Animal welfare involves the quality of life of an animal and may include aspects such as the animals’ physical health, psychological states, and the ability to express natural behaviors. The topic of animal welfare has become increasingly popular around the globe in recent years.
On April 26th, the Agriculture, Fisheries and Conservation Department (AFCD) of Hong Kong announced that they would be consulting the public about several proposals to enhance animal welfare in Hong Kong until July 31th, 2019.
The current animal law in Hong Kong is called the Prevention of Cruelty to Animals Ordinance (Cap. 169), introduced in 2006. Although the current legislation bans and penalizes cruel acts towards animals, it does not promote or define good animal welfare. Drawing from animal welfare laws from various foreign places such as Macau, Singapore, California, and New Zealand, the AFCD’s strategy to amending this law is threefold.
Firstly, the amendment would introduce a positive “Duty of Care” on persons responsible for animals to enforce the fulfillment of the animals’ welfare needs so that animals could be protected before they are suffering. Should the bill be passed, public officers would be able to issue an “improvement notice” to people not fulfilling the duty of care and set an appropriate penalty.
Secondly, the maximum penalty for animal cruelty offenses would be increased based on public opinion. In the feedback form at the end of the public consultation document, the public could choose from different lengths of imprisonment ranging from four to ten years. The court would also be able to disqualify someone from keeping animals should they be convicted of an animal cruelty offense. The current version of Cap. 169 has a maximum penalty of three years’ imprisonment and a fine of $200,000 Hong Kong Dollars (approx. $25,000 USD).
Thirdly, public officers would be enabled to enter premises and seize animals with the purpose to prevent animal suffering. As some cases may take months to complete, the seized animals would also be released and rehomed under certain circumstances (e.g., the owner surrendered the animal and the court no longer required it for evidence purposes).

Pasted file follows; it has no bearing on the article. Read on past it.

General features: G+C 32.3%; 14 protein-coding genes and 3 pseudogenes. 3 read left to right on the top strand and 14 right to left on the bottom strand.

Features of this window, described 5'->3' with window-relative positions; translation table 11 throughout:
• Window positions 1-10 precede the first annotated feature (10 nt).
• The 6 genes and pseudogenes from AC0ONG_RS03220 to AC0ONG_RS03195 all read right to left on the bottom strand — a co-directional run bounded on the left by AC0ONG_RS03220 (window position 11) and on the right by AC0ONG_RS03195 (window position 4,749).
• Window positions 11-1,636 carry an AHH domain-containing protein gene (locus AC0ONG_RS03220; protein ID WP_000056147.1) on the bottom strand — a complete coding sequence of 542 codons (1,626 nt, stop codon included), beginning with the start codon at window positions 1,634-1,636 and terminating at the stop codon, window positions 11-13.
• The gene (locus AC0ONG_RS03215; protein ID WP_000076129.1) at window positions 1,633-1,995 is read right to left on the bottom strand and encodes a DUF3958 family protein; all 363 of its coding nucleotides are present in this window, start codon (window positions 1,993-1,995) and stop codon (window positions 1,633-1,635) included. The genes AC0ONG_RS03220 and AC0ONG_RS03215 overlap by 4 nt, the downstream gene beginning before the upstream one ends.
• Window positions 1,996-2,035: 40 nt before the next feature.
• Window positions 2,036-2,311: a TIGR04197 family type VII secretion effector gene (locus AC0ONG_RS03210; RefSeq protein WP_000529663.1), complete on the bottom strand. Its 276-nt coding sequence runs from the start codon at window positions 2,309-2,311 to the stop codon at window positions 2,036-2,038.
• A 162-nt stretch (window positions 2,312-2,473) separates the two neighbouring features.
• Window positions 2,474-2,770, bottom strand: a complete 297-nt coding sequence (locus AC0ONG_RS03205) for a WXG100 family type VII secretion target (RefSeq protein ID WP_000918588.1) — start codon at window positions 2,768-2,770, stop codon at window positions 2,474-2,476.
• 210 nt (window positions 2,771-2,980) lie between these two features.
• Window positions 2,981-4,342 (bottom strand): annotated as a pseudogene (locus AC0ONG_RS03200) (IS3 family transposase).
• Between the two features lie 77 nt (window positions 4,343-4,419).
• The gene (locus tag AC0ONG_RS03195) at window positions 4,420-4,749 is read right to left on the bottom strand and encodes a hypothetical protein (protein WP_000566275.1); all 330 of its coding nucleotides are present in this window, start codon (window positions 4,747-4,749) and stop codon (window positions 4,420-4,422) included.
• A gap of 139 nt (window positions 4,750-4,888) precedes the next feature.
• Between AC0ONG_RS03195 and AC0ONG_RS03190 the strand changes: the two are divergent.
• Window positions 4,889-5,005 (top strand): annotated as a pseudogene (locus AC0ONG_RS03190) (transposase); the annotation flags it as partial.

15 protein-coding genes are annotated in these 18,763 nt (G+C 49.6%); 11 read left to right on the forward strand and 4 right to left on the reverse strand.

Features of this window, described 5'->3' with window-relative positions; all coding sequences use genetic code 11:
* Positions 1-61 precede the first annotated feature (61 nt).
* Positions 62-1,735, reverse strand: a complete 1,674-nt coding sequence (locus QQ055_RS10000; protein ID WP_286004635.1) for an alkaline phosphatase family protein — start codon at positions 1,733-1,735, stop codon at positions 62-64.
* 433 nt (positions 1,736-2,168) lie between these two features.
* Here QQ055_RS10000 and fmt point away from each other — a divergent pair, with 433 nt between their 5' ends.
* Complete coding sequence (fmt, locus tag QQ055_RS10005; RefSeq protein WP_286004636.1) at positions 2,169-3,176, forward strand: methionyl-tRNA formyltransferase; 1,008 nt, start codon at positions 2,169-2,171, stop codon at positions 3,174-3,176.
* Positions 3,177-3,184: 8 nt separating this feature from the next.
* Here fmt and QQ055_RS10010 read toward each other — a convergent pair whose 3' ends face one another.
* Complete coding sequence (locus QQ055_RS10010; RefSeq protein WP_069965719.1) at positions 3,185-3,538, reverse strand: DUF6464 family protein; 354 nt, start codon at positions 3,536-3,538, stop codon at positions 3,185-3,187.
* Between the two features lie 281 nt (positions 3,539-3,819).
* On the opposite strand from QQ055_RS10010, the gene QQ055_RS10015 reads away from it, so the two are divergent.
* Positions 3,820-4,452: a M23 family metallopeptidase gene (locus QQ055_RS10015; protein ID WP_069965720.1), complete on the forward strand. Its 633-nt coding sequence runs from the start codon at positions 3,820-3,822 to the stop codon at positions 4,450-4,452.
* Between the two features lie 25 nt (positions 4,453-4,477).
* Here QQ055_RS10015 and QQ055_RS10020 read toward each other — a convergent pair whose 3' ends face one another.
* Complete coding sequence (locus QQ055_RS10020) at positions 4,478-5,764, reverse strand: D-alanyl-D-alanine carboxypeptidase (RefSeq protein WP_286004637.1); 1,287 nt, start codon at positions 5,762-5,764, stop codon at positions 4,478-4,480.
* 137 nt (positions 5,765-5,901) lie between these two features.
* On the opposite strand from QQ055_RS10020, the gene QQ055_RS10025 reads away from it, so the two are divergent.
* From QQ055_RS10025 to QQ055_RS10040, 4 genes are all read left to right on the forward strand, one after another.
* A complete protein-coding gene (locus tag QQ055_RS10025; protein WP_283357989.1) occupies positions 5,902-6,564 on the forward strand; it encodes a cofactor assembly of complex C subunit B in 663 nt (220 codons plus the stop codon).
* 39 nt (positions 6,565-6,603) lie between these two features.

The director of AFCD, Dr. Leung Siu-Fai, stated in a public event that the AFCD had been actively working with Hong Kong Police Force (HKPF) and the Hong Kong Society for the Prevention of Cruelty to Animals (SPCA HK) to enforce Cap. 169, and that was the reason why the amendment did not include the establishment of animal police officers. After the amendment bill passes, the AFCD would work on mobilizing personnel to enhance the enforcement of the law.
Member of the Legislative Council and an animal advocate, Roy Kwong Chun-yu, stated that he would be initiating large-scale public demonstrations to invite more members of the public to submit their opinions to the AFCD. Kwong also pointed out that though the HKPF set up animal task forces in 22 police districts, there were only a total of 30 enforcers of Cap. 169.
If the general public wishes to give comments on the matter, they can download the consultation document from the proposal website below and submit their feedback through email, fax or mail.
Update: On May 19th, Roy Kwong Chun-yu, local celebrities, and animal advocate groups rallied over 6,000 people in a march through the streets of Hong Kong towards the government headquaters. They were wearing red ribbons that represent the blood of the animals that were abused or killed.
All Information comes from:
Translated by Dule and Andrea Jia
Edited by Andrea Jia and Riley Peng @ Animal Dialogue